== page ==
University of Vermont

Department of Physics: Condensed Matter Theory Group

Condensed Matter & Materials Science Seminar

Thursday, November 29th, 2012

Chris Herdman
Department of Physics, UVM

"Characterizing & engineering topological phases for quantum computation"

Quantum computation offers the possibility solving problems not solvable on traditional "classical" computers. However, the quantum information stored via standard quantum computer architectures is fragile and readily destroyed by noisy interactions with the environment. One design of a fault-tolerant quantum computer is based on exotic quantum phases of matter known as topological phases. Given the scarcity of topological phases in existing experimental systems, there is interest in identifying models that posses topological phases and generating them experimentally.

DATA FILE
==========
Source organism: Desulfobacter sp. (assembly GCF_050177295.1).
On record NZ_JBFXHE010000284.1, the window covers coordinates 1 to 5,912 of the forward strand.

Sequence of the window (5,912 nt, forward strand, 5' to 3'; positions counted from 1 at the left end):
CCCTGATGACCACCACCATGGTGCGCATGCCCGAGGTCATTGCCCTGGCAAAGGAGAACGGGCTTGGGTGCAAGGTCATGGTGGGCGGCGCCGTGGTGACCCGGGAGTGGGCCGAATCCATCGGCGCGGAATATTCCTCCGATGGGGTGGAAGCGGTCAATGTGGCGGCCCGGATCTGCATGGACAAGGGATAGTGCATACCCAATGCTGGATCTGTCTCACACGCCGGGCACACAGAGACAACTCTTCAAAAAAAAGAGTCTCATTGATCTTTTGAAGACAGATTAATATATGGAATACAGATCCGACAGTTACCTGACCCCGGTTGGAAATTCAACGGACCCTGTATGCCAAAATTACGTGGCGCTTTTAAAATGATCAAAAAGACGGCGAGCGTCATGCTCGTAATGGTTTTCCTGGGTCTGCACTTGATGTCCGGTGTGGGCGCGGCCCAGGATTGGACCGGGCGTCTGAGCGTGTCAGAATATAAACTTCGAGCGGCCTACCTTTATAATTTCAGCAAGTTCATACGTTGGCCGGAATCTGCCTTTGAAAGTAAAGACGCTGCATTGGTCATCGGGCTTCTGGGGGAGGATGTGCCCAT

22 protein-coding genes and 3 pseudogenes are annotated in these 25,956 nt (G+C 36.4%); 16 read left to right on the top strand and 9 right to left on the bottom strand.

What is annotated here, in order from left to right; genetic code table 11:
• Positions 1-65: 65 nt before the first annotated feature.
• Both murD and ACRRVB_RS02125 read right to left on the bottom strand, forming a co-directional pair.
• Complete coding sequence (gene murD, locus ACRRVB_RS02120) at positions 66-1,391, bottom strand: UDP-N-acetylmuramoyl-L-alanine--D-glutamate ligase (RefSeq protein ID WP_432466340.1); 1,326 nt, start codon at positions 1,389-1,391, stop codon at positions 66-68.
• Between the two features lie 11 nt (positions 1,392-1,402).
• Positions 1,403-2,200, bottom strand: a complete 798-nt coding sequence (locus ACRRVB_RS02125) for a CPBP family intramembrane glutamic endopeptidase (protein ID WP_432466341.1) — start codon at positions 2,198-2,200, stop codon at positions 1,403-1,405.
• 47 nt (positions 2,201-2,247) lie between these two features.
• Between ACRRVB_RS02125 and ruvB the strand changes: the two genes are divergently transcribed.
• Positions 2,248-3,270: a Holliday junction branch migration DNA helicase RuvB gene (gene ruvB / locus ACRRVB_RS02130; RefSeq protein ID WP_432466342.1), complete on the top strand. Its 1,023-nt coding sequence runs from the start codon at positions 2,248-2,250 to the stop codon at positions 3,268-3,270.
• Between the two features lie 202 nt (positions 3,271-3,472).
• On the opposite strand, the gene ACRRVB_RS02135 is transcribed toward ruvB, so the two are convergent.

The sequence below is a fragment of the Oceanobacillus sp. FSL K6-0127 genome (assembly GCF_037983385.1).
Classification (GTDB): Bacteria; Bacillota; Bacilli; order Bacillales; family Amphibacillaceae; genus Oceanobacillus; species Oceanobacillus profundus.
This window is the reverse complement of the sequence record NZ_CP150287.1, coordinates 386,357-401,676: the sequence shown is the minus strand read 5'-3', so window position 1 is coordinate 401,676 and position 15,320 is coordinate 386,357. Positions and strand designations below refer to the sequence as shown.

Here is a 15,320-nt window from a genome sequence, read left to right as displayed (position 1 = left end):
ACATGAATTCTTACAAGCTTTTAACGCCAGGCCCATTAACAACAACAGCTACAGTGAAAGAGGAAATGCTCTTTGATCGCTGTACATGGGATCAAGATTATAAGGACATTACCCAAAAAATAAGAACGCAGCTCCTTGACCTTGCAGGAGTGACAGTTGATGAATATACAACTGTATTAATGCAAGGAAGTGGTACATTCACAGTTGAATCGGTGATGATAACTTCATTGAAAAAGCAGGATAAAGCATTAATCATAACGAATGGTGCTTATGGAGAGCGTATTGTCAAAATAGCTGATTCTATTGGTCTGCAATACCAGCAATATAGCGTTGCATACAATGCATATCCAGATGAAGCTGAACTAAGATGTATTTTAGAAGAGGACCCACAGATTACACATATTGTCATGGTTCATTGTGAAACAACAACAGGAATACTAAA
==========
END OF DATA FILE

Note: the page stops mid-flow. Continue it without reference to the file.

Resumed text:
There are several roadblocks to building a topological quantum computer. First of all, topological order is due to a non-local quantum entanglement which cannot be identified by a local order parameter; because of this lack of broken conventional symmetry, topological phases are more difficult to identify than conventional phases. Additionally, known lattice models that posses topologically ordered ground states involve more than two-body interactions which don't naturally occur in experiments.

I will discuss approaches to numerically identify and classify topological phases as well as a route to generating topological phases in experimental systems. In particular, I will present numerical calculations of the topological entanglement entropy and fractal dimension of a topological phase of a quantum dimer model. Additionally, I will discuss a proposal to generate a topological phase in an experimental system of neutral atoms trapped in an optical lattice using stroboscopic Rydberg interactions.

Last modified November 27 2012 05:00 PM

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